With the US Presidential elections 2020 around the corner, the incumbent US President Donald Trump and the presumptive Democratic Presidential nominee Joe Biden have been keen on wooing the Indian-American voters. While Biden has announced California Senator Kamala Harris- a half -Tamilian half-Jamaican by heritage, to be his running mate, President Trump’s bonhomie with Indian PM Narendra Modi is well known.
There are about 18 lakh eligible Indian voters in the United States of America. Though they constitute less than 2% of the entire US electorate, the Indian Americans are geographically dispersed throughout the United States. As per AAPI Data’s co-founder Karthick Ramakrishnan, Florida has 87,000 Indian-American voters, Pennsylvania 61,000, Georgia 57,000, Michigan 45,000, North Carolina 36,000 and Texas 160,000 voters. Looking back at how these states fared in terms of margin in the 2016 elections, one could gauge how important the Indian-American vote bank is. Hilary Clinton missed out in Michigan by 13,080 votes, Pennsylvania by 68,236 votes and Florida by 114,455 votes. The winning margin, when compared to the share of the Indian-American population, is not very distant. Also, some of these states are swing states where Trump mustered a slim winning margin in the previous outing.
Indian American Perception: Republican Vs Democrat
It is a known fact that the Indian-Americans have traditionally favoured the Democrats. However, President Trump’s grand bonhomie with Indian PM Narendra Modi is perceived to tilt a decent share of the Indian votes in his favour. During the ‘Howdy, Modi!’ event that was held in Houston, Texas on 22nd September 2019, Modi addressed 50,000 members of the Indian diaspora. Modi used the ‘Abki Baar, Trump sarkar’ slogan-a variant of his own and received a scintillating response from the audience. Similarly in the ‘Namaste Trump’ event held in Ahmedabad, Gujarat in February 2020, Trump moved the crowd with his endorsement of Indo-American friendship. In fact, the leaders showed great bonding that the clips from these events were recently used in a Republican campaign video to reach out to the Indian-American voters.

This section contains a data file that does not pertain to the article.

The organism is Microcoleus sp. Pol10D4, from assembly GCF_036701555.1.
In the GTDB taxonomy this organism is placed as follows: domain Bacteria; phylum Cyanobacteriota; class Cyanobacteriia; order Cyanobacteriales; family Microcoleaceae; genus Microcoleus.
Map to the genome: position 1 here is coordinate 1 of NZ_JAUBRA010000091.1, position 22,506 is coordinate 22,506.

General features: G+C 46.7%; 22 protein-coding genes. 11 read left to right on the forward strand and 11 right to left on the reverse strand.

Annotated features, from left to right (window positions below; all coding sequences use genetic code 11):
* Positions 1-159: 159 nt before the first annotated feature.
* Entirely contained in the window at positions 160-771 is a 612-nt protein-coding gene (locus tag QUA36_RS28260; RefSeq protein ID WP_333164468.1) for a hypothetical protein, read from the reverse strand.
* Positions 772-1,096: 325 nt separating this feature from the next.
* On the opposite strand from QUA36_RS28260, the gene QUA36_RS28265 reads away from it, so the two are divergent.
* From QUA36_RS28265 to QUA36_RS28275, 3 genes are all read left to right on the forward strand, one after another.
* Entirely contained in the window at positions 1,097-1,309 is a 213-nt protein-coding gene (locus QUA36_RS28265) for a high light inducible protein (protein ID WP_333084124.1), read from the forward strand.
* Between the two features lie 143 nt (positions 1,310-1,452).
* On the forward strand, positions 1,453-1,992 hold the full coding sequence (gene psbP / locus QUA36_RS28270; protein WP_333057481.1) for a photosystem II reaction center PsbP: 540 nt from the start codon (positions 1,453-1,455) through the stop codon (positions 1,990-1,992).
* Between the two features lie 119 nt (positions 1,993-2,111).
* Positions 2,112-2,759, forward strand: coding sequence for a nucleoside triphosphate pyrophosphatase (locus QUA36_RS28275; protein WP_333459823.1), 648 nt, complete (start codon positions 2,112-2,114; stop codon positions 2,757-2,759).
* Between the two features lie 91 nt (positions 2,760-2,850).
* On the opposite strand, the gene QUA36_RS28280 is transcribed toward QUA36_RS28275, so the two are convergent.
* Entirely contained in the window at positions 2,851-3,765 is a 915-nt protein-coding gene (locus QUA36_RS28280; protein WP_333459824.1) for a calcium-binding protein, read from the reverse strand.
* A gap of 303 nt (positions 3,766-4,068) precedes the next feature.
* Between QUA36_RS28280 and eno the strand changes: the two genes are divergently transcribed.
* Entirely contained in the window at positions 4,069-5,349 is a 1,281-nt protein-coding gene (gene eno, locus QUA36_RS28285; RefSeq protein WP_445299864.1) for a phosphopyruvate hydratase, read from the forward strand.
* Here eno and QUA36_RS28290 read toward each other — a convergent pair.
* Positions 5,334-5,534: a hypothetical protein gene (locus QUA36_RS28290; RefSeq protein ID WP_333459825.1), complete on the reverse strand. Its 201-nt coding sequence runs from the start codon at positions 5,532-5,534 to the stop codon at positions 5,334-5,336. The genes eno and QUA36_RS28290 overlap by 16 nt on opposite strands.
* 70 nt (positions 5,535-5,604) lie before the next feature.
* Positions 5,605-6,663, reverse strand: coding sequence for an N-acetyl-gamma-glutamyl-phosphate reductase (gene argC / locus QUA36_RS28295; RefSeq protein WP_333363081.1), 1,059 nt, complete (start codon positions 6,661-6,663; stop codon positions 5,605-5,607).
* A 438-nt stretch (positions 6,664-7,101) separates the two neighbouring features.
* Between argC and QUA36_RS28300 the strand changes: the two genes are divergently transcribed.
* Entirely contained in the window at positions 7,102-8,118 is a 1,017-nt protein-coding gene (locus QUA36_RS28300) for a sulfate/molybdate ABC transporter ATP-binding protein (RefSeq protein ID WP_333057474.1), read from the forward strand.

Apart from such optics, the current geopolitical trends are a reflection as to how entangled the Indo-US relations have become. India has officially stated that it is a neutral player and that it would not favour one particular player. However, the tensions with China about restoring the status quo ante at the Line of Actual Control (LAC), Pakistan induced cross-border incursions and troubles at the Line of Control (LOC) has put India at a spot of bother. Similarly, the US has been unhappy with China on two fronts. Firstly, on the economic side, America and China have been counter-sanctioning each other shaping up a US-China Trade war. Despite the Trade war having adverse impacts on the US economy, Donald Trump is bound to carry forward the anti-China rhetoric to the upcoming US elections. In fact, in recent times, India and USA have resorted to similar measures such as banning Chinese apps and products. Secondly, on the military side, China’s alleged anti-sovereign adventures in the South China Sea, LAC and their subtle support to North Korea’s nuclear programme have irked the US President Trump. The common geopolitical issues faced by the US and India have moulded a natural bond between Modi and Trump, which Trump has been using to move the India-American voters.